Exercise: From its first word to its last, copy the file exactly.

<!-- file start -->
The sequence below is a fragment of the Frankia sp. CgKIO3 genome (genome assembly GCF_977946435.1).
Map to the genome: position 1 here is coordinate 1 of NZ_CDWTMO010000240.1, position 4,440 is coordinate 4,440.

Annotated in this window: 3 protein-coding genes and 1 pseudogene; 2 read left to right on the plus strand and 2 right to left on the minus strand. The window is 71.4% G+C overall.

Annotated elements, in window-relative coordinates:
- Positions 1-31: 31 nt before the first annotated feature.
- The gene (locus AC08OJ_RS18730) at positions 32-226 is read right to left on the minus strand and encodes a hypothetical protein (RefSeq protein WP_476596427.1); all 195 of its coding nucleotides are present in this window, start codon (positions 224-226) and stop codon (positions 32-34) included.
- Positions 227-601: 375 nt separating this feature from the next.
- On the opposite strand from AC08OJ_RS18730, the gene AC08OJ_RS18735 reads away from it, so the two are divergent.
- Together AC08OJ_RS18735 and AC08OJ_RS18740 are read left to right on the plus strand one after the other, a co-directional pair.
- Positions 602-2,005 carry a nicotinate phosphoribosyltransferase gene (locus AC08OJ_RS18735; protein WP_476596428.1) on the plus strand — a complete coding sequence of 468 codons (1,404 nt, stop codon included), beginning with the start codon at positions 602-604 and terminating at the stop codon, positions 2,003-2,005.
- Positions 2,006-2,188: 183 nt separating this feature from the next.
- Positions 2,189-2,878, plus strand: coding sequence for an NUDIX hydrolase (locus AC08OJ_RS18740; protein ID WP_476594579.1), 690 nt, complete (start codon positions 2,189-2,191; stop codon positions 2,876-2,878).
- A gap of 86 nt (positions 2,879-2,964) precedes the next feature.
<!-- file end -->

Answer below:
The sequence below is a fragment of the Frankia sp. CgKIO3 genome (genome assembly GCF_977946435.1).
Map to the genome: position 1 here is coordinate 1 of NZ_CDWTMO010000240.1, position 4,440 is coordinate 4,440.

Annotated in this window: 3 protein-coding genes and 1 pseudogene; 2 read left to right on the plus strand and 2 right to left on the minus strand. The window is 71.4% G+C overall.

Annotated elements, in window-relative coordinates:
- Positions 1-31: 31 nt before the first annotated feature.
- The gene (locus AC08OJ_RS18730) at positions 32-226 is read right to left on the minus strand and encodes a hypothetical protein (RefSeq protein WP_476596427.1); all 195 of its coding nucleotides are present in this window, start codon (positions 224-226) and stop codon (positions 32-34) included.
- Positions 227-601: 375 nt separating this feature from the next.
- On the opposite strand from AC08OJ_RS18730, the gene AC08OJ_RS18735 reads away from it, so the two are divergent.
- Together AC08OJ_RS18735 and AC08OJ_RS18740 are read left to right on the plus strand one after the other, a co-directional pair.
- Positions 602-2,005 carry a nicotinate phosphoribosyltransferase gene (locus AC08OJ_RS18735; protein WP_476596428.1) on the plus strand — a complete coding sequence of 468 codons (1,404 nt, stop codon included), beginning with the start codon at positions 602-604 and terminating at the stop codon, positions 2,003-2,005.
- Positions 2,006-2,188: 183 nt separating this feature from the next.
- Positions 2,189-2,878, plus strand: coding sequence for an NUDIX hydrolase (locus AC08OJ_RS18740; protein ID WP_476594579.1), 690 nt, complete (start codon positions 2,189-2,191; stop codon positions 2,876-2,878).
- A gap of 86 nt (positions 2,879-2,964) precedes the next feature.